I managed to enable bridging on the modem, even though my ISP disabled the tab in the UI. Not too hard to get around once you manage to find the instructions on google. The main problem is that 95% of Fritzbox users seem to be Germans. :lol:

I spent most of tonight fucking around with dd-wrt on my WNDR3700, bricked it, unbricked it and bricked it again and now it seems to work. I don't really need any other features from it except for upstream bandwidth management (QoS), which is largely worthless on the stock firmware.

Shame, I had been looking forward to having to buy a new router :p
 
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Viper007Bond

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I only have 100 down, so 175 would be more than enough I think.
I only have 35/35mbit but I still like to quickly transfer files between my computers as well as my NASes. Gigabit is handy for that.
 

Perc

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I only have 35/35mbit but I still like to quickly transfer files between my computers as well as my NASes. Gigabit is handy for that.
I said LAN to WAN throughput. The LAN switch is all gigabit, of course.
 

Perc

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Yeah, my modem/router is set to DMZ mode to forward all connections onto my real router. Works great.
I totally missed this before.

So DMZ doesn't mess with port forwards and the like? It's essentially double NAT even if the connections are forwarded.
 

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I totally missed this before.

So DMZ doesn't mess with port forwards and the like? It's essentially double NAT even if the connections are forwarded.

you shouldn't need to do a DMZ mode if you're combo device actually has a bridge mode already - just plug your WAN port from your actual router into any of the switch ports. You're not double natting because the connection is actually being terminated at your router
 

Perc

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you shouldn't need to do a DMZ mode if you're combo device actually has a bridge mode already - just plug your WAN port from your actual router into any of the switch ports. You're not double natting because the connection is actually being terminated at your router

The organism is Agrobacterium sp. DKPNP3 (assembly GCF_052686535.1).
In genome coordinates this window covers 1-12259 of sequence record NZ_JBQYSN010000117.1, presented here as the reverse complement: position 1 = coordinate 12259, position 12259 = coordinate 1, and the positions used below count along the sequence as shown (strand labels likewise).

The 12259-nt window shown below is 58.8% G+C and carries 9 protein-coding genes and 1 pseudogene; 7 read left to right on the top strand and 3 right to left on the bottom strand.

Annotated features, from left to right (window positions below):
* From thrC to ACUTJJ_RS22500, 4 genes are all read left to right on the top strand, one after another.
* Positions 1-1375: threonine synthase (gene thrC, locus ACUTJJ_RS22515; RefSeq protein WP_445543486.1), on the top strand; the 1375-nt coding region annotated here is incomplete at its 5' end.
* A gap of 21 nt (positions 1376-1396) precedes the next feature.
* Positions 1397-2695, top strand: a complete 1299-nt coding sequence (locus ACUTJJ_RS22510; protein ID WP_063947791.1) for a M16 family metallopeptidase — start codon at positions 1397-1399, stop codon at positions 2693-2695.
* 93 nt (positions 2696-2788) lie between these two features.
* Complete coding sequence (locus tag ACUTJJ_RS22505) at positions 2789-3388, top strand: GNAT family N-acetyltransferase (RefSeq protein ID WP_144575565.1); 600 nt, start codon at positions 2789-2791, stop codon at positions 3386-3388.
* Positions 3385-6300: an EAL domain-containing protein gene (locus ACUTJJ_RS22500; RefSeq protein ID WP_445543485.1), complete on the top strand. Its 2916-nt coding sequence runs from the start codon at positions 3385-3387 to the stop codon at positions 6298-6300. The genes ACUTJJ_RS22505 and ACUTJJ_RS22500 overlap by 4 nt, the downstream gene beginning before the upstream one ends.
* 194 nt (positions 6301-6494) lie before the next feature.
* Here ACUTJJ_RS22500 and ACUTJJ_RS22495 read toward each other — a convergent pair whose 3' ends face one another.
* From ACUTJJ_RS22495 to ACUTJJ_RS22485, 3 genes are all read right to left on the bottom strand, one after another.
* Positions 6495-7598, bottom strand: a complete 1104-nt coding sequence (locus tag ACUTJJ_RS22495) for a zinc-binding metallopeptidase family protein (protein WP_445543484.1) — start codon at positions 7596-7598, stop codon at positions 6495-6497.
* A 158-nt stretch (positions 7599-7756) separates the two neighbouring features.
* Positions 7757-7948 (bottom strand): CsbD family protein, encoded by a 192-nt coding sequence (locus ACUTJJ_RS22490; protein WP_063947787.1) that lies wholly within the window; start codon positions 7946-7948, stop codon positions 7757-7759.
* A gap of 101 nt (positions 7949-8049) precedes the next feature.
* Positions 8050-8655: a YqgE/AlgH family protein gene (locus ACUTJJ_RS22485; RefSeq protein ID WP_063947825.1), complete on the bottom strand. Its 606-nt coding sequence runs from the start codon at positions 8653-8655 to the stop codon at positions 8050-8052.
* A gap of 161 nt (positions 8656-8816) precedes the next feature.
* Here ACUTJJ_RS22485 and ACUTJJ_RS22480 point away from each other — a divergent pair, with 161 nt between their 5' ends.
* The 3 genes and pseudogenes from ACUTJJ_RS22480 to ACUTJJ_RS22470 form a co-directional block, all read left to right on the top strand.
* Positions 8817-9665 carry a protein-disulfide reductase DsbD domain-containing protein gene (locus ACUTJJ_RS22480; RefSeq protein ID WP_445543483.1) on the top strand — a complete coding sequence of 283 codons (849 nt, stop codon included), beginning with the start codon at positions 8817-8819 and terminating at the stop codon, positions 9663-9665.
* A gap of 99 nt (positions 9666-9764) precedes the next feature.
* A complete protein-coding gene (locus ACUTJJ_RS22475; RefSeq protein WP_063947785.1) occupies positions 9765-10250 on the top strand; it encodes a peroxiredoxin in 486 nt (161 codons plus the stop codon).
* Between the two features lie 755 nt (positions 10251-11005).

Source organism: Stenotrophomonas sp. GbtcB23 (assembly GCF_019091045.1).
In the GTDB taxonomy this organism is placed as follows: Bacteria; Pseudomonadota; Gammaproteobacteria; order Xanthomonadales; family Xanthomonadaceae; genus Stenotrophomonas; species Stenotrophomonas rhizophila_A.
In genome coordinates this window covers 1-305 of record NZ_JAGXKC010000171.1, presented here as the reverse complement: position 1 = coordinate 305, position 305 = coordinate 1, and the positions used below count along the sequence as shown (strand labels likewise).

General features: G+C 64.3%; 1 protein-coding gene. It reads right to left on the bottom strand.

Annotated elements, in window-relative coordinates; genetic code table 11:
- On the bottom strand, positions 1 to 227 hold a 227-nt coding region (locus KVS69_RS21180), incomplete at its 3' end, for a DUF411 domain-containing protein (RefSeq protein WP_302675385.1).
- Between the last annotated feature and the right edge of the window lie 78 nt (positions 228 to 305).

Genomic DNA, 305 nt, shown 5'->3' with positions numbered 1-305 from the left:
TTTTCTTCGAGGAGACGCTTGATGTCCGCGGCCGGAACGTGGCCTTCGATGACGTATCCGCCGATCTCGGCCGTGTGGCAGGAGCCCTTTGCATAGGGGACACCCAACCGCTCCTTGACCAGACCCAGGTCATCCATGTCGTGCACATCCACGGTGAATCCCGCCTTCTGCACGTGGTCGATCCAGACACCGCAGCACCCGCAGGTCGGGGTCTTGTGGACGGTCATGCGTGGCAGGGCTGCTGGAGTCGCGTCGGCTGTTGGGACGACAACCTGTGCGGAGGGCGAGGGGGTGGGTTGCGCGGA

I realize that. I also realize that the bridge mode I enabled is a kluge that might stop working when my ISP pushes an update to the cable modem. It involves changing a word in one of the URLs in the UI for the WAN settings to get to a hidden tab.

I'll talk to my ISP at some point to see if they have any options available for me. They used to have a basic 1-port Cisco bridge you could get for free before, but I paid a bit extra for the modem with all the bells and whistles hoping it would serve my needs. I also wanted to have a few devices as possible next to the TV.
 
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prizrak

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I realize that. I also realize that the bridge mode I enabled is a kluge that might stop working when my ISP pushes an update to the cable modem. It involves changing a word in one of the URLs in the UI for the WAN settings to get to a hidden tab.

I'll talk to my ISP at some point to see if they have any options available for me. They used to have a basic 1-port Cisco bridge you could get for free before, but I paid a bit extra for the modem with all the bells and whistles hoping it would serve my needs. I also wanted to have a few devices as possible next to the TV.
Can't you buy your own modem? A friend of mine did just that solved 99% of his connection issues.